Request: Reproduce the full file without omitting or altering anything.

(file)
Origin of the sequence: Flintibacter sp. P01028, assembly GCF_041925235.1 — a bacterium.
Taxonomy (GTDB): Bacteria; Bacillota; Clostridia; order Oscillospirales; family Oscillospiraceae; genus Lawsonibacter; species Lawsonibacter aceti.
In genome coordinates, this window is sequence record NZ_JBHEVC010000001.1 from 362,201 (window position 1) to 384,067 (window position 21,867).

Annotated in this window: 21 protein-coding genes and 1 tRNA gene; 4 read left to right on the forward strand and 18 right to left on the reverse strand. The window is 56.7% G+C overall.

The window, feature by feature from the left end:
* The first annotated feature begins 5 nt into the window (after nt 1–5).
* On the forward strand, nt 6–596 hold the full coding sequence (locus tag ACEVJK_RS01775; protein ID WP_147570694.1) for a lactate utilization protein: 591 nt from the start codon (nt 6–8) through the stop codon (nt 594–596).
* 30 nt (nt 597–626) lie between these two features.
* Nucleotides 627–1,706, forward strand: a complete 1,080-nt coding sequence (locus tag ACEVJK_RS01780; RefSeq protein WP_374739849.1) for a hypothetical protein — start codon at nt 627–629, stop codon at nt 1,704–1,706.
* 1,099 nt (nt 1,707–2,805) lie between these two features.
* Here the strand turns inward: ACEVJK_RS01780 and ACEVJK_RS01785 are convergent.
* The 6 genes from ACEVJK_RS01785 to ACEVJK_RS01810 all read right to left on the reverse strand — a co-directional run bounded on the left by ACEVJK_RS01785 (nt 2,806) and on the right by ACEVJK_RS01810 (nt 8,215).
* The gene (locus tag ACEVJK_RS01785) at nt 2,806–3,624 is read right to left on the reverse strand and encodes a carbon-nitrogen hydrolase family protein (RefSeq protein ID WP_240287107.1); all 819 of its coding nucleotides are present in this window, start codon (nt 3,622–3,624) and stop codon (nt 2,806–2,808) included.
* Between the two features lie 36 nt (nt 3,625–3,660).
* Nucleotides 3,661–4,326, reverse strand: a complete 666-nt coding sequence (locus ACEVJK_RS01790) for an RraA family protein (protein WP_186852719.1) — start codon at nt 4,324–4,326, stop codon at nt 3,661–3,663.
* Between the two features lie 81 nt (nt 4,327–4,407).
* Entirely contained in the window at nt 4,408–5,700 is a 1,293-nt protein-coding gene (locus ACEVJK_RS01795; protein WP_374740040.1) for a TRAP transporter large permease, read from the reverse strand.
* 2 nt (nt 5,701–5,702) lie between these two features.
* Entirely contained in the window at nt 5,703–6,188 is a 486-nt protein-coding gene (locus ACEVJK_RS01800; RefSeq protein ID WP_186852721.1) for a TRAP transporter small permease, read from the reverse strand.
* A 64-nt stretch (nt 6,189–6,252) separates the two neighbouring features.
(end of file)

Origin of the sequence: Flintibacter sp. P01028, assembly GCF_041925235.1 — a bacterium.
Taxonomy (GTDB): Bacteria; Bacillota; Clostridia; order Oscillospirales; family Oscillospiraceae; genus Lawsonibacter; species Lawsonibacter aceti.
In genome coordinates, this window is sequence record NZ_JBHEVC010000001.1 from 362,201 (window position 1) to 384,067 (window position 21,867).

Annotated in this window: 21 protein-coding genes and 1 tRNA gene; 4 read left to right on the forward strand and 18 right to left on the reverse strand. The window is 56.7% G+C overall.

The window, feature by feature from the left end:
* The first annotated feature begins 5 nt into the window (after nt 1–5).
* On the forward strand, nt 6–596 hold the full coding sequence (locus tag ACEVJK_RS01775; protein ID WP_147570694.1) for a lactate utilization protein: 591 nt from the start codon (nt 6–8) through the stop codon (nt 594–596).
* 30 nt (nt 597–626) lie between these two features.
* Nucleotides 627–1,706, forward strand: a complete 1,080-nt coding sequence (locus tag ACEVJK_RS01780; RefSeq protein WP_374739849.1) for a hypothetical protein — start codon at nt 627–629, stop codon at nt 1,704–1,706.
* 1,099 nt (nt 1,707–2,805) lie between these two features.
* Here the strand turns inward: ACEVJK_RS01780 and ACEVJK_RS01785 are convergent.
* The 6 genes from ACEVJK_RS01785 to ACEVJK_RS01810 all read right to left on the reverse strand — a co-directional run bounded on the left by ACEVJK_RS01785 (nt 2,806) and on the right by ACEVJK_RS01810 (nt 8,215).
* The gene (locus tag ACEVJK_RS01785) at nt 2,806–3,624 is read right to left on the reverse strand and encodes a carbon-nitrogen hydrolase family protein (RefSeq protein ID WP_240287107.1); all 819 of its coding nucleotides are present in this window, start codon (nt 3,622–3,624) and stop codon (nt 2,806–2,808) included.
* Between the two features lie 36 nt (nt 3,625–3,660).
* Nucleotides 3,661–4,326, reverse strand: a complete 666-nt coding sequence (locus ACEVJK_RS01790) for an RraA family protein (protein WP_186852719.1) — start codon at nt 4,324–4,326, stop codon at nt 3,661–3,663.
* Between the two features lie 81 nt (nt 4,327–4,407).
* Entirely contained in the window at nt 4,408–5,700 is a 1,293-nt protein-coding gene (locus ACEVJK_RS01795; protein WP_374740040.1) for a TRAP transporter large permease, read from the reverse strand.
* 2 nt (nt 5,701–5,702) lie between these two features.
* Entirely contained in the window at nt 5,703–6,188 is a 486-nt protein-coding gene (locus ACEVJK_RS01800; RefSeq protein ID WP_186852721.1) for a TRAP transporter small permease, read from the reverse strand.
* A 64-nt stretch (nt 6,189–6,252) separates the two neighbouring features.